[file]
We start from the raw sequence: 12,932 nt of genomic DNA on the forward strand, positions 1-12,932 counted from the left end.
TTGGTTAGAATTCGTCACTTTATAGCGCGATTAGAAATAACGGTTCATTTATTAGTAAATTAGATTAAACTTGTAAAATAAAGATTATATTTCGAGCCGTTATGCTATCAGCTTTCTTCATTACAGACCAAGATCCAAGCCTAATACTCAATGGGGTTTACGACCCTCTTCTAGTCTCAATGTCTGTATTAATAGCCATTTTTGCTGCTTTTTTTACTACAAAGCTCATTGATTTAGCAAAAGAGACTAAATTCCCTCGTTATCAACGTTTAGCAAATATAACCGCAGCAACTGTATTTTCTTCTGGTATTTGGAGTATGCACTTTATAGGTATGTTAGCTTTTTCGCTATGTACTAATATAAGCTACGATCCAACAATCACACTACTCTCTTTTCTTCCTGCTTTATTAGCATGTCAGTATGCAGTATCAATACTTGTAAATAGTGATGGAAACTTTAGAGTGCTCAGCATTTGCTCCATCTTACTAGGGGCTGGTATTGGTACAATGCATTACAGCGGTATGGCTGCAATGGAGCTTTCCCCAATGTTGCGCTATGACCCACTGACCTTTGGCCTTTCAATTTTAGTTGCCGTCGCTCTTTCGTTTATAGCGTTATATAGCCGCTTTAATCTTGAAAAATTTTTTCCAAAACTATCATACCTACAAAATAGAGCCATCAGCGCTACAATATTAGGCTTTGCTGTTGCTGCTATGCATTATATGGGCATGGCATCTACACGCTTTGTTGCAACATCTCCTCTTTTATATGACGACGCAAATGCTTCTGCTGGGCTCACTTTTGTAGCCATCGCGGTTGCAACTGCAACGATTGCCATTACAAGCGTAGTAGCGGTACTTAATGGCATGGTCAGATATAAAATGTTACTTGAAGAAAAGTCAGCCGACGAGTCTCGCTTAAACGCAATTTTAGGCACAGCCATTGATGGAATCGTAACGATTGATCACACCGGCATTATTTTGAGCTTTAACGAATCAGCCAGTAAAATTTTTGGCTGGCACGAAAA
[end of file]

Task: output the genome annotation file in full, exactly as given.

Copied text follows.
We start from the raw sequence: 12,932 nt of genomic DNA on the forward strand, positions 1-12,932 counted from the left end.
TTGGTTAGAATTCGTCACTTTATAGCGCGATTAGAAATAACGGTTCATTTATTAGTAAATTAGATTAAACTTGTAAAATAAAGATTATATTTCGAGCCGTTATGCTATCAGCTTTCTTCATTACAGACCAAGATCCAAGCCTAATACTCAATGGGGTTTACGACCCTCTTCTAGTCTCAATGTCTGTATTAATAGCCATTTTTGCTGCTTTTTTTACTACAAAGCTCATTGATTTAGCAAAAGAGACTAAATTCCCTCGTTATCAACGTTTAGCAAATATAACCGCAGCAACTGTATTTTCTTCTGGTATTTGGAGTATGCACTTTATAGGTATGTTAGCTTTTTCGCTATGTACTAATATAAGCTACGATCCAACAATCACACTACTCTCTTTTCTTCCTGCTTTATTAGCATGTCAGTATGCAGTATCAATACTTGTAAATAGTGATGGAAACTTTAGAGTGCTCAGCATTTGCTCCATCTTACTAGGGGCTGGTATTGGTACAATGCATTACAGCGGTATGGCTGCAATGGAGCTTTCCCCAATGTTGCGCTATGACCCACTGACCTTTGGCCTTTCAATTTTAGTTGCCGTCGCTCTTTCGTTTATAGCGTTATATAGCCGCTTTAATCTTGAAAAATTTTTTCCAAAACTATCATACCTACAAAATAGAGCCATCAGCGCTACAATATTAGGCTTTGCTGTTGCTGCTATGCATTATATGGGCATGGCATCTACACGCTTTGTTGCAACATCTCCTCTTTTATATGACGACGCAAATGCTTCTGCTGGGCTCACTTTTGTAGCCATCGCGGTTGCAACTGCAACGATTGCCATTACAAGCGTAGTAGCGGTACTTAATGGCATGGTCAGATATAAAATGTTACTTGAAGAAAAGTCAGCCGACGAGTCTCGCTTAAACGCAATTTTAGGCACAGCCATTGATGGAATCGTAACGATTGATCACACCGGCATTATTTTGAGCTTTAACGAATCAGCCAGTAAAATTTTTGGCTGGCACGAAAA